8) Frontal Tapes: This is used to facilitate multiple repositioning of the lateral tape without tearing the back-sheet, it is made of polypropylene film and attached to the front of the diaper with adhesive. Its use has helped to reduce the thickness of the poly film without the risk of potential tears associated with the opening of the lateral tapes from the backsheet. In premium diapers, a special loop system has been developed in order to use of Velcro type fasteners (also called the "hook and loop" system). This loop tape can use a "locked loop" or a "brushed loop" in order to provide a softer texture or a stronger grip. A new generation of nonwoven materials expected to be commercialized in a few years, may eliminate the need for frontal tapes - the whole backsheet will be used to reposition mechanical tapes. The frontal tape can have a printed design which can be random or synchronized, some patents may protect the use of synchronized printing in some markets. Tapes and Clossure systems.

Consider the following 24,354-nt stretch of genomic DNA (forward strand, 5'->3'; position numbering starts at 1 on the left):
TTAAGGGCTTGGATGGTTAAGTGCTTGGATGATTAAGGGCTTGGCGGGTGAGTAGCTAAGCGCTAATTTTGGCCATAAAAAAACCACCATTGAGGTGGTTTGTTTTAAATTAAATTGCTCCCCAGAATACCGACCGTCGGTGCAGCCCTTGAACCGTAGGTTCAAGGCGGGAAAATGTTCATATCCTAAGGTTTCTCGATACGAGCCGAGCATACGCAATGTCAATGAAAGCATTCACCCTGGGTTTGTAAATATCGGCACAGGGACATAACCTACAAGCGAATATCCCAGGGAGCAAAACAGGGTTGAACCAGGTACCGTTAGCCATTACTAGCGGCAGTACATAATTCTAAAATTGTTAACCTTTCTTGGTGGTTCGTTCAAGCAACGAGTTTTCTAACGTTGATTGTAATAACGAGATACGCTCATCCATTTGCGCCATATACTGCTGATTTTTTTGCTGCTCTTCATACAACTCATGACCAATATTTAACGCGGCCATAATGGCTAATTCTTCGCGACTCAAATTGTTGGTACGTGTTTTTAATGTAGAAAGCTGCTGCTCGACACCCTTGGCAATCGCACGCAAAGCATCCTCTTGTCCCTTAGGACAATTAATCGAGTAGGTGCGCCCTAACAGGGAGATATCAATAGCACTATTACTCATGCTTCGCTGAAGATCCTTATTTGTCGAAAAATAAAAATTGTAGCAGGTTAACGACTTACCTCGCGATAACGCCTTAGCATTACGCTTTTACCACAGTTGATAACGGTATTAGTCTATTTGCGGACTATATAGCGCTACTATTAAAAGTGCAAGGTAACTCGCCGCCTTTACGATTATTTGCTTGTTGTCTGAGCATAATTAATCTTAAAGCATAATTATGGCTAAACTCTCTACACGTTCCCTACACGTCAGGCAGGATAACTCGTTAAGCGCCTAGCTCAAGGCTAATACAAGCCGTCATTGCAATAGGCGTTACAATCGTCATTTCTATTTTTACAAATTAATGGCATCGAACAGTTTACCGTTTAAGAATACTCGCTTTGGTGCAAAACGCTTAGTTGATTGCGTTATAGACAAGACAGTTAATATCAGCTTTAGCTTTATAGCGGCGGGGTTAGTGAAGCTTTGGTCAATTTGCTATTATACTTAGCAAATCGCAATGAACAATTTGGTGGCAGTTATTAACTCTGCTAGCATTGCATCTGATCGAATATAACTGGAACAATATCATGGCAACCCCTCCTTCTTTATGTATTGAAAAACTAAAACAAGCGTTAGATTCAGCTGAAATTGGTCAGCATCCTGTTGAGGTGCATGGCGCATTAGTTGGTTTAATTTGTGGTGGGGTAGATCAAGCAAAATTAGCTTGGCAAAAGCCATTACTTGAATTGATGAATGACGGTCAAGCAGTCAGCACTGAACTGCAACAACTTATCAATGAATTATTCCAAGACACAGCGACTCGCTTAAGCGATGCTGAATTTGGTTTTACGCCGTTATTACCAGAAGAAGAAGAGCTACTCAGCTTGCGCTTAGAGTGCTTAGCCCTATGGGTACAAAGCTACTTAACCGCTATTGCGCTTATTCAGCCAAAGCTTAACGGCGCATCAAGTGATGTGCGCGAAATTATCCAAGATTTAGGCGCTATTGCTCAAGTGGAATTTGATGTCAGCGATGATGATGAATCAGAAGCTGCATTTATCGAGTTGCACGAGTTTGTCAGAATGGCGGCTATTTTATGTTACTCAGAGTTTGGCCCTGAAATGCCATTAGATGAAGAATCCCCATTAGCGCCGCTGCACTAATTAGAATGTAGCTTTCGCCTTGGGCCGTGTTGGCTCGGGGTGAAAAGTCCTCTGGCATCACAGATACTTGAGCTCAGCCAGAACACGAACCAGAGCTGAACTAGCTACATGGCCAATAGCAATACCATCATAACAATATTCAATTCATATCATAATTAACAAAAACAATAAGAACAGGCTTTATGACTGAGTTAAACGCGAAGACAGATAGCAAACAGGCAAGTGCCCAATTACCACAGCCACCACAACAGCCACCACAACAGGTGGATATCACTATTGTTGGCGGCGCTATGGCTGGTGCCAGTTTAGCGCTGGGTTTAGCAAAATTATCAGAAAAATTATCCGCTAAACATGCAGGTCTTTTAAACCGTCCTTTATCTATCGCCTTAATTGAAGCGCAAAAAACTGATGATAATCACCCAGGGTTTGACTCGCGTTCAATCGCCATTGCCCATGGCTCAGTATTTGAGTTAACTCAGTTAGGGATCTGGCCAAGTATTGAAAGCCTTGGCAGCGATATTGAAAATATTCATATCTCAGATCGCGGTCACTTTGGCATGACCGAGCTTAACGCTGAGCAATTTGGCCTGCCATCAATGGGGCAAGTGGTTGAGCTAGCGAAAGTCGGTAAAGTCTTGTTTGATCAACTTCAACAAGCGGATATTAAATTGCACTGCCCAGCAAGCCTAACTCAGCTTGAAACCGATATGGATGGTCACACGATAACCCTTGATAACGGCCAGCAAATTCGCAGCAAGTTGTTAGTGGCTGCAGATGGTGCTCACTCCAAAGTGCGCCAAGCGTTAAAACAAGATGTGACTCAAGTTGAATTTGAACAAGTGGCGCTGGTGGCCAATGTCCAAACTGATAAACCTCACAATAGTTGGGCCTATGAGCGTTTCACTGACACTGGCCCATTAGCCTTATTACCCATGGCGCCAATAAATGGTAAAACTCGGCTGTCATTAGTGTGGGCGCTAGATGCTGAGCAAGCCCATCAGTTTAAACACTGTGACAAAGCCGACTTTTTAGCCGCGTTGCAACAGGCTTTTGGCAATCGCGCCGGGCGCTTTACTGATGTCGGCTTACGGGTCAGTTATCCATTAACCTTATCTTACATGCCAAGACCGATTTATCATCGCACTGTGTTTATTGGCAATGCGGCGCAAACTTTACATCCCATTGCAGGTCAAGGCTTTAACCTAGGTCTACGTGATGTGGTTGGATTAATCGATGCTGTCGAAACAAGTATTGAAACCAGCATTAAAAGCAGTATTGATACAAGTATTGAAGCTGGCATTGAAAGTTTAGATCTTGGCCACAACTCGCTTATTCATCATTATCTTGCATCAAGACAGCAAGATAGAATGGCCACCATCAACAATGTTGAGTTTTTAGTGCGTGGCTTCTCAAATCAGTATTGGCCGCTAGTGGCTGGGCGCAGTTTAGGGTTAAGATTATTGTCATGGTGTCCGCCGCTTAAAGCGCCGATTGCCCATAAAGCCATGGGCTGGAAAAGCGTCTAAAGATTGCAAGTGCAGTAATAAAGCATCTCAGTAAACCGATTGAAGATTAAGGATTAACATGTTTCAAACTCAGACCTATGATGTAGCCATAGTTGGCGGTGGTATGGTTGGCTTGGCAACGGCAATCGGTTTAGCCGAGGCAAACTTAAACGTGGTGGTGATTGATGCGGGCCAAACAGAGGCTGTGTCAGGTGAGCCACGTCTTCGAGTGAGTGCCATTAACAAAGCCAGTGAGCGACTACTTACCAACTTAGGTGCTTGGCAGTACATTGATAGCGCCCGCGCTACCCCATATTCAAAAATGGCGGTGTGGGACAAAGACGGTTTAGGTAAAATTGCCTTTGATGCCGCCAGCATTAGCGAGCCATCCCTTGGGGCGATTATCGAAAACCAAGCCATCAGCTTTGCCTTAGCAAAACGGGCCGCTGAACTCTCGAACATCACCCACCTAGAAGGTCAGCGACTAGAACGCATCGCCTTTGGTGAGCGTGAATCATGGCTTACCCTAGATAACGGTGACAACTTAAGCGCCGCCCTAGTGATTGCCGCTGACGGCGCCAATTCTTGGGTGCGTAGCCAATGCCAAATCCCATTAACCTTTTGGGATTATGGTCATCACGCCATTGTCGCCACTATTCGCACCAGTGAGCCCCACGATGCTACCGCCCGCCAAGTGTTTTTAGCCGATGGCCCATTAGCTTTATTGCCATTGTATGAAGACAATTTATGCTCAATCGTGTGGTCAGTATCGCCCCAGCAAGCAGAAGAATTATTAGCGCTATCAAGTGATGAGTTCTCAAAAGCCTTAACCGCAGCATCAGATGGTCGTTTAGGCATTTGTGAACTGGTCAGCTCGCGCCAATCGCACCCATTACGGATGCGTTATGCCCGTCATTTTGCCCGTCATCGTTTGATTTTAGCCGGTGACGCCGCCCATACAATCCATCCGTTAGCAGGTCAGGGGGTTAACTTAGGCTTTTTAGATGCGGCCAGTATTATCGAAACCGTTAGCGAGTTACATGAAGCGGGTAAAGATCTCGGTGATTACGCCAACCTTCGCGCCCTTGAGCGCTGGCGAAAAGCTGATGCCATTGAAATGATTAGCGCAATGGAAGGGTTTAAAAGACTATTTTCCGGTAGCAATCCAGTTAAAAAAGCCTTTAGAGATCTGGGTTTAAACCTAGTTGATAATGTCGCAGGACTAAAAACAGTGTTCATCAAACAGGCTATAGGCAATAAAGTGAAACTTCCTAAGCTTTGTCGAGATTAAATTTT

9) Cellulose: Used in the construction of the pad, it gives integrity and absorbing capacity to the diaper. The capacity of normal cellulose pulp is around 10 cc of water per gram of pulp when the diaper is in "free swell" but less than 2 cc when subjected to 5 KPa of pressure; that is why a superabsorbent material is also needed to hold the liquids under pressure. Cellulose comes from pine trees, generally obtained from well managed forests. Liquids are absorbed by the capillaries in the void spaces between the fibers and the surface tension angle between the fibers and the water. Typical fiber length used in diapers is about 2.6 mm. An alternative to pulp is to use air laid synthetic fibers. However, it is still difficult for air laid synthetics to compete with pulp, unless it is a niche market product and thickness is more important for the consumer (as in case of some sanitary napkins and the adult diapers used by active people) than the cost. Cellulose acetate, the material used to make cigarette filters, has been used in some absorbent products. PP synthetic fibers has also been attempted for absorbent core formation. For a list of pulp suppliers use this link: Fluff Pulp.